The line that sums up my objection to the racket was formulated by the Toronto blogger Kathy Shaidle: “You’re too stupid to tell me what to think.” In recent days, the last lonely defenders of the Canadian thought police have all volunteered to demonstrate Miss Shaidle’s proposition. The Opposition [NDP] critic for “public safety,” Randall Garrison, bemoaned the demise of the commissars’ “power to educate Canadians.” “We do have a serious problem,” said Garrison. “If you take away the power to take [websites] down, it’s not clear they have any mandate to even talk to people about it and educate them about it.”

The Conservatives held up their end of the deal once they got their majority, didn’t they? Everyone who said they were not going to do anything with their majority should hang their heads in shame, now. They can’t do everything, but they can certainly do some things.

This is a lesson for us down here. If you love your country, then get out and vote in November! And make sure your friends vote, too – you should be convincing them to vote by giving them the facts about Obama’s catastrophic failures even now.

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Canadian conservatives pass bill to repeal Section 13 speech code

Canada 2011 Federal Election Seats
Canada 2011 Federal Election Seats

It’s the end of the Canadian speech code. (H/T Andrew)

Excerpt:

The federal Conservatives voted late Wednesday to repeal controversial sections of the Canadian Human Rights Act banning hate speech on the Internet, backing a bill they say promotes freedom of expression and would have the courts play a larger role in handling hate-crime cases.

In a free vote of 153 to 136, the Tory caucus supported a private member’s bill from Alberta Conservative MP Brian Storseth that would scrap Section 13 of the human rights code, which deals with complaints regarding “the communication of hate messages by telephone or on the Internet.”

Storseth argues the current human rights code fails to protect freedom of speech, which is guaranteed under the Charter of Rights and Freedoms, and believes Canadians are better off if the government repeals sections 13 and 54 — the latter section dealing with associated penalties.

“It’s a really important step for freedom of expression in our country,” Storseth said Thursday, the morning after the bill passed third and final reading in the House of Commons.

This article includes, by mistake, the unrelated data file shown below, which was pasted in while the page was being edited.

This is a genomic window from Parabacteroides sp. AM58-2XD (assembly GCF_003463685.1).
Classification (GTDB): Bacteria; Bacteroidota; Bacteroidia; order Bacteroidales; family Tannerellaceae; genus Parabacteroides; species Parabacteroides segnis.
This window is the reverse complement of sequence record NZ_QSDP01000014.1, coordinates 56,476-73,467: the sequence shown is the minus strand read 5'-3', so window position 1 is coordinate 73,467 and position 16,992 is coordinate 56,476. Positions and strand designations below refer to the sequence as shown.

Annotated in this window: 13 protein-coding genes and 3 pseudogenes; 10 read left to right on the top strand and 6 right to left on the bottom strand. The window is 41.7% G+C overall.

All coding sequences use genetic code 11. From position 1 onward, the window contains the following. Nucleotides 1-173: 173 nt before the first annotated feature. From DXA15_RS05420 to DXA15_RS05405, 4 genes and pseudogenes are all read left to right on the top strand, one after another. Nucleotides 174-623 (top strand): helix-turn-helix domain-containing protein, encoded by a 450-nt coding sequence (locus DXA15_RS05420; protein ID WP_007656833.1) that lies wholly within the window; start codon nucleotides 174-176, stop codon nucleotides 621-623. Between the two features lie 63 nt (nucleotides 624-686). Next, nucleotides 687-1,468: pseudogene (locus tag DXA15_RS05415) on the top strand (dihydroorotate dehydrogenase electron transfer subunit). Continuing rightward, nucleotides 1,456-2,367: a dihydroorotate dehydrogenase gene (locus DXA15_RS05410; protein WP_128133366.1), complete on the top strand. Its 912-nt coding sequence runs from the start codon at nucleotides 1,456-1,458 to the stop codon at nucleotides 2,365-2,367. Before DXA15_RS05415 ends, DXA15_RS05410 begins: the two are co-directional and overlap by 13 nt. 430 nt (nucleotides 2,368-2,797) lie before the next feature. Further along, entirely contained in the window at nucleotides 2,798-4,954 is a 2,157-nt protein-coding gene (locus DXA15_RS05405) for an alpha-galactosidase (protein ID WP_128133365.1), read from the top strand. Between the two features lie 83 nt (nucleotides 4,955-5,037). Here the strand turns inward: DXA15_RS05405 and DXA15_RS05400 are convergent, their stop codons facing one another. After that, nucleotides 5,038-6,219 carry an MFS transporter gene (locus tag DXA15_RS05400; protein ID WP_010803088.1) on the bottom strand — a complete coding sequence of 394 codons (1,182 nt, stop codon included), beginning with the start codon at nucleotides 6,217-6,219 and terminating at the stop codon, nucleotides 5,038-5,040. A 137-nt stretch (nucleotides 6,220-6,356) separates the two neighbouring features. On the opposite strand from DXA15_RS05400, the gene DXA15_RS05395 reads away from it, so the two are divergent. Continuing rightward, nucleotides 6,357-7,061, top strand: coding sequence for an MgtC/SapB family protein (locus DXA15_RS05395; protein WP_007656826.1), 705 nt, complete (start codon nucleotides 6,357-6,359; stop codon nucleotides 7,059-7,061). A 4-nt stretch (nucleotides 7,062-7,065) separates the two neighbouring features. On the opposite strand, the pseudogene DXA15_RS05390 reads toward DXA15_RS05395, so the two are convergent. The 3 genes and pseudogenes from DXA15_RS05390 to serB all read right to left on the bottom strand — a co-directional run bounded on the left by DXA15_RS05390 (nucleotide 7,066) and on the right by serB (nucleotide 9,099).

“There hasn’t been a tremendous pushback as you would have seen seven or eight years ago when this issue first really arose, and I think it’s because there has been a fruitful debate in our country.”

Senior cabinet ministers supported the bill and the results generated loud applause from Conservative MPs. Prime Minister Stephen Harper is overseas and wasn’t present for the vote. Most opposition politicians voted against the bill, although Newfoundland and Labrador Liberal MP Scott Simms supported it.

Storseth, a backbencher, said the current human rights code allows too many frivolous cases to proceed against citizens, when the Criminal Code already covers hate speech that could generate harm against an individual or group.

Acts of hate speech are serious crimes that should be investigated by police officers, not civil servants, he said, adding that the cases should be handled by “real judges and real lawyers,” instead of a quasi-judicial body such as the human rights commission.

The bill would effectively strip the human rights commission of its ability to rule on cases of hate speech over the phone and Internet, he said, and instead hand many of the powers to the courts.

Storseth said he has also been speaking with colleagues in the Conservative-dominated Senate in hopes the bill will pass through the upper chamber and receive royal assent by the end of the year. The bill contains a one-year implementation period.

For those who need a refresher course on how bad these secular leftist fascism panels really were, you can read this article about the punishment received by a Christian pastor who wrote an editorial critical of gay activism in the schools. He was put on trial for 5 years and had to pay over $100,000 in legal fees, including the legal fees of his accuser. His crime? Making his accuser feel offended.